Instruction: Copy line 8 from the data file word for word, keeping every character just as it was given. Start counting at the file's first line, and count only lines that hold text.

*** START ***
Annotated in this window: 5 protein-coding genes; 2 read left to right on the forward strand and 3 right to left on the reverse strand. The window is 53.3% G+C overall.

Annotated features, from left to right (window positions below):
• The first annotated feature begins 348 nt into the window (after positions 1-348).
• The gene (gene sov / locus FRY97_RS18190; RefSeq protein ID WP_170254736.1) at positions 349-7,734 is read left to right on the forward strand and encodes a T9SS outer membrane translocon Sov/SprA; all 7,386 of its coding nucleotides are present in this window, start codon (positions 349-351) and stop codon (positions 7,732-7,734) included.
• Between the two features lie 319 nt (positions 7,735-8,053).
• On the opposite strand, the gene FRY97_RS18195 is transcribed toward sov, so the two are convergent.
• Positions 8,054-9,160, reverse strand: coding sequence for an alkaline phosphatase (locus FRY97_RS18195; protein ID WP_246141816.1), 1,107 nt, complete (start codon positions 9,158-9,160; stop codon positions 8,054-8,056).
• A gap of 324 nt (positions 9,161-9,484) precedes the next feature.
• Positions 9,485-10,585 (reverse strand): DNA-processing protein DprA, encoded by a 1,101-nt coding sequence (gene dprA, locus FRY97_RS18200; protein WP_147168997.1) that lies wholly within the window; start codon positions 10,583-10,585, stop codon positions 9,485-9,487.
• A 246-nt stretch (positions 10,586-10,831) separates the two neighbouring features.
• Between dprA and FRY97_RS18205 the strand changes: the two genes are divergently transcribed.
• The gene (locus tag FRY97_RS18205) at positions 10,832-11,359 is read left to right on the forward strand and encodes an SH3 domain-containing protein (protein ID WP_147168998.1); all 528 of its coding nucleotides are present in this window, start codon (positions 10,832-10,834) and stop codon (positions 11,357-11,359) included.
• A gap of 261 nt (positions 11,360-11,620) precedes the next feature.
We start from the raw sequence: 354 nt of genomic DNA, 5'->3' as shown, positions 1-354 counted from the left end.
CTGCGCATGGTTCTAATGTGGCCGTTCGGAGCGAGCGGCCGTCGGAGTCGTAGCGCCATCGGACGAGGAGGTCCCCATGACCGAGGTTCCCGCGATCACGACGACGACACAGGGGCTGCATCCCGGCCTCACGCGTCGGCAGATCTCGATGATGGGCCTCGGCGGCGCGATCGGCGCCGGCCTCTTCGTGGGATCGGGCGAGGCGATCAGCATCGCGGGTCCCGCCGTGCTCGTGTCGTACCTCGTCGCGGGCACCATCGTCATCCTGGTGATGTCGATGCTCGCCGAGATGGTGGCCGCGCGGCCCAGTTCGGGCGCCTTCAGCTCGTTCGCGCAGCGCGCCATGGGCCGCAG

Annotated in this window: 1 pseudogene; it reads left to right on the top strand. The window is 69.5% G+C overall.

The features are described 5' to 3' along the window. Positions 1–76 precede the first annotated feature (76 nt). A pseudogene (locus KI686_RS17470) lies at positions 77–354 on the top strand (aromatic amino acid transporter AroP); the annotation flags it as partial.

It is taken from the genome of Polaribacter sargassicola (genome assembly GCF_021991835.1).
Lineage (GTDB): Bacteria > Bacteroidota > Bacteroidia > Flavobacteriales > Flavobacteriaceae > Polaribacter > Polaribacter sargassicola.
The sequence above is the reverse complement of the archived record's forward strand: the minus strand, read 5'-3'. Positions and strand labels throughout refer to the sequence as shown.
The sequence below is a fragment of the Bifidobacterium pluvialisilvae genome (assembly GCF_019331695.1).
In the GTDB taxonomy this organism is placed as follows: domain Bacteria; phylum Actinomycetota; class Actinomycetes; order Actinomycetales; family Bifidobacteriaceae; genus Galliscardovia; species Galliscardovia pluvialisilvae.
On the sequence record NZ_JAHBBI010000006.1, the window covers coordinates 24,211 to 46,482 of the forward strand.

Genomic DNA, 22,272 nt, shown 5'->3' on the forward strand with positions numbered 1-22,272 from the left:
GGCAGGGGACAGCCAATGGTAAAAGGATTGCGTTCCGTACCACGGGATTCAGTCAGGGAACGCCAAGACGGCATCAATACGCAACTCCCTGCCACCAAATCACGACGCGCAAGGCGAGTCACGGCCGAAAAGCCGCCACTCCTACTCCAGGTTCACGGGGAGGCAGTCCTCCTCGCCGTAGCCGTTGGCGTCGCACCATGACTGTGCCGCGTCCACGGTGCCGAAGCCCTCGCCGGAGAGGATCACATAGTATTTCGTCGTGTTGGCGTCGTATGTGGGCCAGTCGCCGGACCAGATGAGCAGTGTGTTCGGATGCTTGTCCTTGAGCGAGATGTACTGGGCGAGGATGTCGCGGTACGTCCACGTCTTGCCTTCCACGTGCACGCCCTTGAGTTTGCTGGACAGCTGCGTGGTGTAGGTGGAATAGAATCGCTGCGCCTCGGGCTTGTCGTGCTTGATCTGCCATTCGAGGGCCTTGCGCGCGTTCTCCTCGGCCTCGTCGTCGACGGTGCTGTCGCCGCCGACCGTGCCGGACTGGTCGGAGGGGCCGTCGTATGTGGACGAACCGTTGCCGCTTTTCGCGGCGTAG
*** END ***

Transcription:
• A gap of 324 nt (positions 9,161-9,484) precedes the next feature.